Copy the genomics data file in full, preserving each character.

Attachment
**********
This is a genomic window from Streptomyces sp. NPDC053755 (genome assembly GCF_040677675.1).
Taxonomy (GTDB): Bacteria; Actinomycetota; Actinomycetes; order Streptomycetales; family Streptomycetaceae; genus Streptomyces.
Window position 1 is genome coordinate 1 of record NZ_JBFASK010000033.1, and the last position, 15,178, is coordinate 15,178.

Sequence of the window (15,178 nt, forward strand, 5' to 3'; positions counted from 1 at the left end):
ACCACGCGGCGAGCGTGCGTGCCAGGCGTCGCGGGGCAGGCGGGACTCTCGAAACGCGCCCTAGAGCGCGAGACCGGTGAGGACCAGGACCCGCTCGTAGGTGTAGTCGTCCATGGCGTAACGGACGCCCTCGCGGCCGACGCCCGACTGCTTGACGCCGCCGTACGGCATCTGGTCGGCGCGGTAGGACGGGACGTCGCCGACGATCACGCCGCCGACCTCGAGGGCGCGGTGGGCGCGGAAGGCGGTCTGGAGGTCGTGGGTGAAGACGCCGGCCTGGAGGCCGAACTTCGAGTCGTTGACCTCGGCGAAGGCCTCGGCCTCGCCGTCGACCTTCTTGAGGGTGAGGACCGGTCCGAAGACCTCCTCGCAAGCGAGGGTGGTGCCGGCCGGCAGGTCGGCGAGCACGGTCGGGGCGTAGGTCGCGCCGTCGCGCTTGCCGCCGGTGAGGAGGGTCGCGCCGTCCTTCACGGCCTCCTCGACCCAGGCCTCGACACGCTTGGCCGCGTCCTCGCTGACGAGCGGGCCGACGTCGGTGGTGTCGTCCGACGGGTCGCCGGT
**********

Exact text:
This is a genomic window from Streptomyces sp. NPDC053755 (genome assembly GCF_040677675.1).
Taxonomy (GTDB): Bacteria; Actinomycetota; Actinomycetes; order Streptomycetales; family Streptomycetaceae; genus Streptomyces.
Window position 1 is genome coordinate 1 of record NZ_JBFASK010000033.1, and the last position, 15,178, is coordinate 15,178.

Sequence of the window (15,178 nt, forward strand, 5' to 3'; positions counted from 1 at the left end):
ACCACGCGGCGAGCGTGCGTGCCAGGCGTCGCGGGGCAGGCGGGACTCTCGAAACGCGCCCTAGAGCGCGAGACCGGTGAGGACCAGGACCCGCTCGTAGGTGTAGTCGTCCATGGCGTAACGGACGCCCTCGCGGCCGACGCCCGACTGCTTGACGCCGCCGTACGGCATCTGGTCGGCGCGGTAGGACGGGACGTCGCCGACGATCACGCCGCCGACCTCGAGGGCGCGGTGGGCGCGGAAGGCGGTCTGGAGGTCGTGGGTGAAGACGCCGGCCTGGAGGCCGAACTTCGAGTCGTTGACCTCGGCGAAGGCCTCGGCCTCGCCGTCGACCTTCTTGAGGGTGAGGACCGGTCCGAAGACCTCCTCGCAAGCGAGGGTGGTGCCGGCCGGCAGGTCGGCGAGCACGGTCGGGGCGTAGGTCGCGCCGTCGCGCTTGCCGCCGGTGAGGAGGGTCGCGCCGTCCTTCACGGCCTCCTCGACCCAGGCCTCGACACGCTTGGCCGCGTCCTCGCTGACGAGCGGGCCGACGTCGGTGGTGTCGTCCGACGGGTCGCCGGT